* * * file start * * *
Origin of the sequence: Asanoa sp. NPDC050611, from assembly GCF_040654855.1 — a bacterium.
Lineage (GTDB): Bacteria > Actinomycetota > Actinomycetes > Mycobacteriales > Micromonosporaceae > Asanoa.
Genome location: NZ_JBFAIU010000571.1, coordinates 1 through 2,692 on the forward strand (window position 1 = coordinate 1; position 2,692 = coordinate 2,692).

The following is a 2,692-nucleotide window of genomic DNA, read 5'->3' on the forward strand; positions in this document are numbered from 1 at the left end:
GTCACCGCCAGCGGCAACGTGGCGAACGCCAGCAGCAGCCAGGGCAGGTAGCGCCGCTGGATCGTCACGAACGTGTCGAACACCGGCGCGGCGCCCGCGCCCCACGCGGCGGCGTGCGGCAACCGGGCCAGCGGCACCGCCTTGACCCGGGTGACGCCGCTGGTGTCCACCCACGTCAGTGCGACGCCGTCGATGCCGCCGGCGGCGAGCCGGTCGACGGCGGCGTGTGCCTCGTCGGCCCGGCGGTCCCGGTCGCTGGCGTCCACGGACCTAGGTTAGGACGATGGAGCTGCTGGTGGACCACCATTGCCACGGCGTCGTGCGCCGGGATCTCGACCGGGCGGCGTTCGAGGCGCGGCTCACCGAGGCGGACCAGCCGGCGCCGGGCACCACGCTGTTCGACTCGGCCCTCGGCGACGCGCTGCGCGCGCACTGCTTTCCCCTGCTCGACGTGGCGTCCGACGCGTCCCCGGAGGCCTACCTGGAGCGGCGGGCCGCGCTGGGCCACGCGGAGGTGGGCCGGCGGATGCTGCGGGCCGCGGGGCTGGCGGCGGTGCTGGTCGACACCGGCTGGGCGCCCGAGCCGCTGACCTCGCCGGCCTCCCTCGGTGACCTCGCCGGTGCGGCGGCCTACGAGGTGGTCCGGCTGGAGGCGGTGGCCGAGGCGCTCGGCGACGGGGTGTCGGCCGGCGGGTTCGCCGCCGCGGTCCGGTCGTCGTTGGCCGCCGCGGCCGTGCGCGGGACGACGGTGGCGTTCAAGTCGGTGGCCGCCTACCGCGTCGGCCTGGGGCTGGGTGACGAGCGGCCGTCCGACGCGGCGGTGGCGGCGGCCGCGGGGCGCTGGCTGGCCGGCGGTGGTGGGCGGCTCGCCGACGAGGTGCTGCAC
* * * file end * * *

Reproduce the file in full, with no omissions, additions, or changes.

Origin of the sequence: Asanoa sp. NPDC050611, from assembly GCF_040654855.1 — a bacterium.
Lineage (GTDB): Bacteria > Actinomycetota > Actinomycetes > Mycobacteriales > Micromonosporaceae > Asanoa.
Genome location: NZ_JBFAIU010000571.1, coordinates 1 through 2,692 on the forward strand (window position 1 = coordinate 1; position 2,692 = coordinate 2,692).

The following is a 2,692-nucleotide window of genomic DNA, read 5'->3' on the forward strand; positions in this document are numbered from 1 at the left end:
GTCACCGCCAGCGGCAACGTGGCGAACGCCAGCAGCAGCCAGGGCAGGTAGCGCCGCTGGATCGTCACGAACGTGTCGAACACCGGCGCGGCGCCCGCGCCCCACGCGGCGGCGTGCGGCAACCGGGCCAGCGGCACCGCCTTGACCCGGGTGACGCCGCTGGTGTCCACCCACGTCAGTGCGACGCCGTCGATGCCGCCGGCGGCGAGCCGGTCGACGGCGGCGTGTGCCTCGTCGGCCCGGCGGTCCCGGTCGCTGGCGTCCACGGACCTAGGTTAGGACGATGGAGCTGCTGGTGGACCACCATTGCCACGGCGTCGTGCGCCGGGATCTCGACCGGGCGGCGTTCGAGGCGCGGCTCACCGAGGCGGACCAGCCGGCGCCGGGCACCACGCTGTTCGACTCGGCCCTCGGCGACGCGCTGCGCGCGCACTGCTTTCCCCTGCTCGACGTGGCGTCCGACGCGTCCCCGGAGGCCTACCTGGAGCGGCGGGCCGCGCTGGGCCACGCGGAGGTGGGCCGGCGGATGCTGCGGGCCGCGGGGCTGGCGGCGGTGCTGGTCGACACCGGCTGGGCGCCCGAGCCGCTGACCTCGCCGGCCTCCCTCGGTGACCTCGCCGGTGCGGCGGCCTACGAGGTGGTCCGGCTGGAGGCGGTGGCCGAGGCGCTCGGCGACGGGGTGTCGGCCGGCGGGTTCGCCGCCGCGGTCCGGTCGTCGTTGGCCGCCGCGGCCGTGCGCGGGACGACGGTGGCGTTCAAGTCGGTGGCCGCCTACCGCGTCGGCCTGGGGCTGGGTGACGAGCGGCCGTCCGACGCGGCGGTGGCGGCGGCCGCGGGGCGCTGGCTGGCCGGCGGTGGTGGGCGGCTCGCCGACGAGGTGCTGCAC